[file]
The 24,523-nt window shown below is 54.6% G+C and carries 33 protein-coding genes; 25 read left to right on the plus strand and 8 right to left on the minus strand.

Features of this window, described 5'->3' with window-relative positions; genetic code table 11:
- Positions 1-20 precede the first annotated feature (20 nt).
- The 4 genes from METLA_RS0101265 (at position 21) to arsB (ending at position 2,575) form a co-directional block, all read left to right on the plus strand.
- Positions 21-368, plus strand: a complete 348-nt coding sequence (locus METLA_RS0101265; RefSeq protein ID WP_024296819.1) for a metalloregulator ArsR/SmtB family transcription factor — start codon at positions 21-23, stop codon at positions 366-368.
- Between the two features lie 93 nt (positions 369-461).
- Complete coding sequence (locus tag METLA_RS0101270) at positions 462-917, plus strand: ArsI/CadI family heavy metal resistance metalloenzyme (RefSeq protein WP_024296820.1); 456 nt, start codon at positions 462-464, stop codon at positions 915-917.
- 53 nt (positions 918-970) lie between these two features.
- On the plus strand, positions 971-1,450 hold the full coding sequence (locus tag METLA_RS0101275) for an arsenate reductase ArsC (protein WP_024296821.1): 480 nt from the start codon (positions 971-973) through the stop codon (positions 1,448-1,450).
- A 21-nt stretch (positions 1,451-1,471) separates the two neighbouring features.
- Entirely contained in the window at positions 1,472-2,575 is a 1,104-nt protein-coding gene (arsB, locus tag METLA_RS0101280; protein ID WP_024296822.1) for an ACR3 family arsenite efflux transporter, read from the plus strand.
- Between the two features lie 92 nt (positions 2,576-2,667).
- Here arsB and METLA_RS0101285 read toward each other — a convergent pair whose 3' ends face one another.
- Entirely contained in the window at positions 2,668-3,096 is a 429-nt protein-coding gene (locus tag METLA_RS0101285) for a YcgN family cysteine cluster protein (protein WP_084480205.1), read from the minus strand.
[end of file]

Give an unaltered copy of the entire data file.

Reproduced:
The 24,523-nt window shown below is 54.6% G+C and carries 33 protein-coding genes; 25 read left to right on the plus strand and 8 right to left on the minus strand.

Features of this window, described 5'->3' with window-relative positions; genetic code table 11:
- Positions 1-20 precede the first annotated feature (20 nt).
- The 4 genes from METLA_RS0101265 (at position 21) to arsB (ending at position 2,575) form a co-directional block, all read left to right on the plus strand.
- Positions 21-368, plus strand: a complete 348-nt coding sequence (locus METLA_RS0101265; RefSeq protein ID WP_024296819.1) for a metalloregulator ArsR/SmtB family transcription factor — start codon at positions 21-23, stop codon at positions 366-368.
- Between the two features lie 93 nt (positions 369-461).
- Complete coding sequence (locus tag METLA_RS0101270) at positions 462-917, plus strand: ArsI/CadI family heavy metal resistance metalloenzyme (RefSeq protein WP_024296820.1); 456 nt, start codon at positions 462-464, stop codon at positions 915-917.
- 53 nt (positions 918-970) lie between these two features.
- On the plus strand, positions 971-1,450 hold the full coding sequence (locus tag METLA_RS0101275) for an arsenate reductase ArsC (protein WP_024296821.1): 480 nt from the start codon (positions 971-973) through the stop codon (positions 1,448-1,450).
- A 21-nt stretch (positions 1,451-1,471) separates the two neighbouring features.
- Entirely contained in the window at positions 1,472-2,575 is a 1,104-nt protein-coding gene (arsB, locus tag METLA_RS0101280; protein ID WP_024296822.1) for an ACR3 family arsenite efflux transporter, read from the plus strand.
- Between the two features lie 92 nt (positions 2,576-2,667).
- Here arsB and METLA_RS0101285 read toward each other — a convergent pair whose 3' ends face one another.
- Entirely contained in the window at positions 2,668-3,096 is a 429-nt protein-coding gene (locus tag METLA_RS0101285) for a YcgN family cysteine cluster protein (protein WP_084480205.1), read from the minus strand.